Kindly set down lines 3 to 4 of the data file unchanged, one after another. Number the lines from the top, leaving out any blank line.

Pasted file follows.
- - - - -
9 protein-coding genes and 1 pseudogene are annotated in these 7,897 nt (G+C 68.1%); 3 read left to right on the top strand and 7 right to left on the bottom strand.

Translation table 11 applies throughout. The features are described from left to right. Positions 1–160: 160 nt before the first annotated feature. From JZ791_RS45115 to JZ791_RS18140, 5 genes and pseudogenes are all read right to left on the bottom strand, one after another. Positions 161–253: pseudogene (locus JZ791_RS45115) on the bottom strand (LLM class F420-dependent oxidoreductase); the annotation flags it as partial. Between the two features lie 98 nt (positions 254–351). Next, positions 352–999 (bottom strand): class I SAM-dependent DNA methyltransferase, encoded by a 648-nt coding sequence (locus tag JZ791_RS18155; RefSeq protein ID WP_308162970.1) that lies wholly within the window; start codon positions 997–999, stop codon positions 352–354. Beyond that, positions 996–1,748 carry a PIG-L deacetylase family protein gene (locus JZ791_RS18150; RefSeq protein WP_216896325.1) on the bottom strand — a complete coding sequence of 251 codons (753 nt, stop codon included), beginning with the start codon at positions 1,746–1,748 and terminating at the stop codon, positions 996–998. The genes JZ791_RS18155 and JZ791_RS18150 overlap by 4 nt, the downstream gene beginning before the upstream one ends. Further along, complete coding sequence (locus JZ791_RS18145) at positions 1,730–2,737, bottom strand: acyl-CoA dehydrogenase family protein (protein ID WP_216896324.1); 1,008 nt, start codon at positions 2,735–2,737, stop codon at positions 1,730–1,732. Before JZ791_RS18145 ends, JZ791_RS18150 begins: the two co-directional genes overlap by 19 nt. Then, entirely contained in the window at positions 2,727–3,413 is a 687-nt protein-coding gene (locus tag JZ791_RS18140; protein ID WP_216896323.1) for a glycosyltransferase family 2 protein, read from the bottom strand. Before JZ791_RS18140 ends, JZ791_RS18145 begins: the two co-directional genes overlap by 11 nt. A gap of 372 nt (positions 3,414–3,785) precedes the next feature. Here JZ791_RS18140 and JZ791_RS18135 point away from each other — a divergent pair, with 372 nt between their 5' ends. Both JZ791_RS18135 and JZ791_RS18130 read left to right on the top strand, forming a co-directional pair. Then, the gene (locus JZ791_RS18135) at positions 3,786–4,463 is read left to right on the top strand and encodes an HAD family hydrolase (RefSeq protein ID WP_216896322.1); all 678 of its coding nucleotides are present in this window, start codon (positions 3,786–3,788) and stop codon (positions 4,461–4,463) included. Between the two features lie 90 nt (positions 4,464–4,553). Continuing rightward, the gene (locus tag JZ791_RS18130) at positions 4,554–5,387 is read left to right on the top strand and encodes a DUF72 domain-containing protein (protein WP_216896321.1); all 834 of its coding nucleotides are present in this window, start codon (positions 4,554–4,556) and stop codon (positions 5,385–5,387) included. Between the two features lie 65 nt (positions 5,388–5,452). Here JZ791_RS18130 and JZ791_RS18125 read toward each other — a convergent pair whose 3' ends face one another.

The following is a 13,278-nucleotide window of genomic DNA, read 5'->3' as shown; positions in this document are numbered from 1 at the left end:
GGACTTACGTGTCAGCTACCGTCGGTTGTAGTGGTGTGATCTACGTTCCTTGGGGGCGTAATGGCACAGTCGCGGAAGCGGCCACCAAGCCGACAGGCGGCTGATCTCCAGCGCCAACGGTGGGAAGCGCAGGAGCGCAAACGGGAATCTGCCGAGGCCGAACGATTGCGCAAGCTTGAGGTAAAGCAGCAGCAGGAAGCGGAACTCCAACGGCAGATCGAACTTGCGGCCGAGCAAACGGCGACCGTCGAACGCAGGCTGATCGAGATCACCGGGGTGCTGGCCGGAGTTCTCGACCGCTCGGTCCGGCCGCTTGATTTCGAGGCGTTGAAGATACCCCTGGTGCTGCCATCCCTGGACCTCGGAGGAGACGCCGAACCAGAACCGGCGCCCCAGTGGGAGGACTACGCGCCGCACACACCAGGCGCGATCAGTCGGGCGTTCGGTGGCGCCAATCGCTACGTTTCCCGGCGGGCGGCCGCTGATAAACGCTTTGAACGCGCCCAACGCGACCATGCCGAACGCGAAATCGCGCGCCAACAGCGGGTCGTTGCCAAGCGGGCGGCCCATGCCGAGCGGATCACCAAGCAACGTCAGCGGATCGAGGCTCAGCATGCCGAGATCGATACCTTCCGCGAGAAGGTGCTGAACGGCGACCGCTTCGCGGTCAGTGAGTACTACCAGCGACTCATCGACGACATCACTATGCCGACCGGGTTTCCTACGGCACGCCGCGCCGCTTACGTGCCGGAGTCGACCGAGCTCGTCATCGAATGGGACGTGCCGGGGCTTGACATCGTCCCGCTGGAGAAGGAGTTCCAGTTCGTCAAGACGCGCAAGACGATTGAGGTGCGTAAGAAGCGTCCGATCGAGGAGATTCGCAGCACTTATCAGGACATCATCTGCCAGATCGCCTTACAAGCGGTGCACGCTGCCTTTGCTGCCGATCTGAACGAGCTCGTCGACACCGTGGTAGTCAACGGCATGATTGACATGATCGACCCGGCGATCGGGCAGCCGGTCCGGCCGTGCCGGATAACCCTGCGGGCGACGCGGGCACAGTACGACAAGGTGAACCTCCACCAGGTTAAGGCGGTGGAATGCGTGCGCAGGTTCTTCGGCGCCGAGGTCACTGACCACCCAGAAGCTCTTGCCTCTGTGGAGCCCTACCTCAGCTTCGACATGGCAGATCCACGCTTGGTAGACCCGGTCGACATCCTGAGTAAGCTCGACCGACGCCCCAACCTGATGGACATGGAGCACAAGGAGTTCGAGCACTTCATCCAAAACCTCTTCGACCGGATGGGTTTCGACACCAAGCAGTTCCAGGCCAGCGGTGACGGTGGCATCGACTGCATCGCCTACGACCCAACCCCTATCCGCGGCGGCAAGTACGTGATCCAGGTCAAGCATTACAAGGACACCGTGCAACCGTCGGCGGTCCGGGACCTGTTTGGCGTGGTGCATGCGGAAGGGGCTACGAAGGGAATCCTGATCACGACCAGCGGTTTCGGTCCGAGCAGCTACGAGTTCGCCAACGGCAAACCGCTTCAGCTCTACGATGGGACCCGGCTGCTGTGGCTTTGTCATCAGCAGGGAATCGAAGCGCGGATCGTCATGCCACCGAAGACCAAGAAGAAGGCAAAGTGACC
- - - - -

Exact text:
The following is a 13,278-nucleotide window of genomic DNA, read 5'->3' as shown; positions in this document are numbered from 1 at the left end:
GGACTTACGTGTCAGCTACCGTCGGTTGTAGTGGTGTGATCTACGTTCCTTGGGGGCGTAATGGCACAGTCGCGGAAGCGGCCACCAAGCCGACAGGCGGCTGATCTCCAGCGCCAACGGTGGGAAGCGCAGGAGCGCAAACGGGAATCTGCCGAGGCCGAACGATTGCGCAAGCTTGAGGTAAAGCAGCAGCAGGAAGCGGAACTCCAACGGCAGATCGAACTTGCGGCCGAGCAAACGGCGACCGTCGAACGCAGGCTGATCGAGATCACCGGGGTGCTGGCCGGAGTTCTCGACCGCTCGGTCCGGCCGCTTGATTTCGAGGCGTTGAAGATACCCCTGGTGCTGCCATCCCTGGACCTCGGAGGAGACGCCGAACCAGAACCGGCGCCCCAGTGGGAGGACTACGCGCCGCACACACCAGGCGCGATCAGTCGGGCGTTCGGTGGCGCCAATCGCTACGTTTCCCGGCGGGCGGCCGCTGATAAACGCTTTGAACGCGCCCAACGCGACCATGCCGAACGCGAAATCGCGCGCCAACAGCGGGTCGTTGCCAAGCGGGCGGCCCATGCCGAGCGGATCACCAAGCAACGTCAGCGGATCGAGGCTCAGCATGCCGAGATCGATACCTTCCGCGAGAAGGTGCTGAACGGCGACCGCTTCGCGGTCAGTGAGTACTACCAGCGACTCATCGACGACATCACTATGCCGACCGGGTTTCCTACGGCACGCCGCGCCGCTTACGTGCCGGAGTCGACCGAGCTCGTCATCGAATGGGACGTGCCGGGGCTTGACATCGTCCCGCTGGAGAAGGAGTTCCAGTTCGTCAAGACGCGCAAGACGATTGAGGTGCGTAAGAAGCGTCCGATCGAGGAGATTCGCAGCACTTATCAGGACATCATCTGCCAGATCGCCTTACAAGCGGTGCACGCTGCCTTTGCTGCCGATCTGAACGAGCTCGTCGACACCGTGGTAGTCAACGGCATGATTGACATGATCGACCCGGCGATCGGGCAGCCGGTCCGGCCGTGCCGGATAACCCTGCGGGCGACGCGGGCACAGTACGACAAGGTGAACCTCCACCAGGTTAAGGCGGTGGAATGCGTGCGCAGGTTCTTCGGCGCCGAGGTCACTGACCACCCAGAAGCTCTTGCCTCTGTGGAGCCCTACCTCAGCTTCGACATGGCAGATCCACGCTTGGTAGACCCGGTCGACATCCTGAGTAAGCTCGACCGACGCCCCAACCTGATGGACATGGAGCACAAGGAGTTCGAGCACTTCATCCAAAACCTCTTCGACCGGATGGGTTTCGACACCAAGCAGTTCCAGGCCAGCGGTGACGGTGGCATCGACTGCATCGCCTACGACCCAACCCCTATCCGCGGCGGCAAGTACGTGATCCAGGTCAAGCATTACAAGGACACCGTGCAACCGTCGGCGGTCCGGGACCTGTTTGGCGTGGTGCATGCGGAAGGGGCTACGAAGGGAATCCTGATCACGACCAGCGGTTTCGGTCCGAGCAGCTACGAGTTCGCCAACGGCAAACCGCTTCAGCTCTACGATGGGACCCGGCTGCTGTGGCTTTGTCATCAGCAGGGAATCGAAGCGCGGATCGTCATGCCACCGAAGACCAAGAAGAAGGCAAAGTGACC